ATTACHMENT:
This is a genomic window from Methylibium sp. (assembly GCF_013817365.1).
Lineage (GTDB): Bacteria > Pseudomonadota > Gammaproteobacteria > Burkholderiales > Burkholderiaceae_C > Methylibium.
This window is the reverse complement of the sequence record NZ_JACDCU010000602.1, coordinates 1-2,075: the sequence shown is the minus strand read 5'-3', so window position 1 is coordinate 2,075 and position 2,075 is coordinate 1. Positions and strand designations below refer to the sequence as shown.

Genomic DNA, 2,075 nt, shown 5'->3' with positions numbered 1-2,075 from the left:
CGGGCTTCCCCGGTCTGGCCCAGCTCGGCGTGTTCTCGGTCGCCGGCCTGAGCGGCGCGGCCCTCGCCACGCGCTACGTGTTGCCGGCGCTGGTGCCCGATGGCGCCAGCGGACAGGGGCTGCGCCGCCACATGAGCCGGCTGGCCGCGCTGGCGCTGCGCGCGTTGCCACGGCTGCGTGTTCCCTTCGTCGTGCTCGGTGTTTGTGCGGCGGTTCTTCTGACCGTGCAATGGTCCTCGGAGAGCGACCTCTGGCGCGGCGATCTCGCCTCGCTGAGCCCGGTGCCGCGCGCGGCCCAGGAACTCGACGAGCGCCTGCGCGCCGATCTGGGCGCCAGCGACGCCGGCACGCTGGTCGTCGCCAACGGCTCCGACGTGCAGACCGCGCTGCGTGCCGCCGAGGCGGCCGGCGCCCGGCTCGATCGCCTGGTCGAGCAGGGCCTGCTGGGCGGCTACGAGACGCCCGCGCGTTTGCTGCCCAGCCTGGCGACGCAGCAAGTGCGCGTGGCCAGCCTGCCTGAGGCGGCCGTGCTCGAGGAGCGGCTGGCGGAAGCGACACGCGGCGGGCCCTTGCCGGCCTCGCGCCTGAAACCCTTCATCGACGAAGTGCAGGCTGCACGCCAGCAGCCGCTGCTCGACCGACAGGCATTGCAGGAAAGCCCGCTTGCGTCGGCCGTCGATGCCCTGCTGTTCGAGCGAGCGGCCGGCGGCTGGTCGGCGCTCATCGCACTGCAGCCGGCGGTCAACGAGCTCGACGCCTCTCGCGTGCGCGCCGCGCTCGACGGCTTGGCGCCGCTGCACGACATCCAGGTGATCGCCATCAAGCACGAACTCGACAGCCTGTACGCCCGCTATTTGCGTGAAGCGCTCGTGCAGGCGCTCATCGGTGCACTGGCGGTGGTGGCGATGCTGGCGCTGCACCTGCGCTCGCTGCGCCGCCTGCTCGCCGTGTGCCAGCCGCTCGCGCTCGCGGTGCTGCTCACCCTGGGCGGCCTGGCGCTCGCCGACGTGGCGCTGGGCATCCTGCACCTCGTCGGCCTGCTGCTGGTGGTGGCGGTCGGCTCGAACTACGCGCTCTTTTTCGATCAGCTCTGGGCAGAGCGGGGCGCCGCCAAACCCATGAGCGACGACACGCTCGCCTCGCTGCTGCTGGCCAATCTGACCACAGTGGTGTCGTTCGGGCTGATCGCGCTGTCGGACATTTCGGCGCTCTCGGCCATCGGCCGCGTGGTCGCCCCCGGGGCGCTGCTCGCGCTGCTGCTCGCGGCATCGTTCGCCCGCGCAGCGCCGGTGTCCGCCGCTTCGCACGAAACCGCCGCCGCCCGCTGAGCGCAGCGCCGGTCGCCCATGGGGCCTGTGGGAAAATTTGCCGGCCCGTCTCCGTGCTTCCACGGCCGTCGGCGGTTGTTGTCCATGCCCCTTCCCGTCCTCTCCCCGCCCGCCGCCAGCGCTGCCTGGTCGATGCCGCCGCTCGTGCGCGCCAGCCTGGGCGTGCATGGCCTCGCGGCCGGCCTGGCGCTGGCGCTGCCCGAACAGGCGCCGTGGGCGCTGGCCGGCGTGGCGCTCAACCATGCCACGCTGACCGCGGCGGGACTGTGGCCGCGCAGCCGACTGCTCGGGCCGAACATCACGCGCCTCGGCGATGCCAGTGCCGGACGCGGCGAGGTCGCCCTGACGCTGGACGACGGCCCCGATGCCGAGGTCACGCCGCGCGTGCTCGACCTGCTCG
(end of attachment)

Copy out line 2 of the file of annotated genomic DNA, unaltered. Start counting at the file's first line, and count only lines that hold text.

Lineage (GTDB): Bacteria > Pseudomonadota > Gammaproteobacteria > Burkholderiales > Burkholderiaceae_C > Methylibium.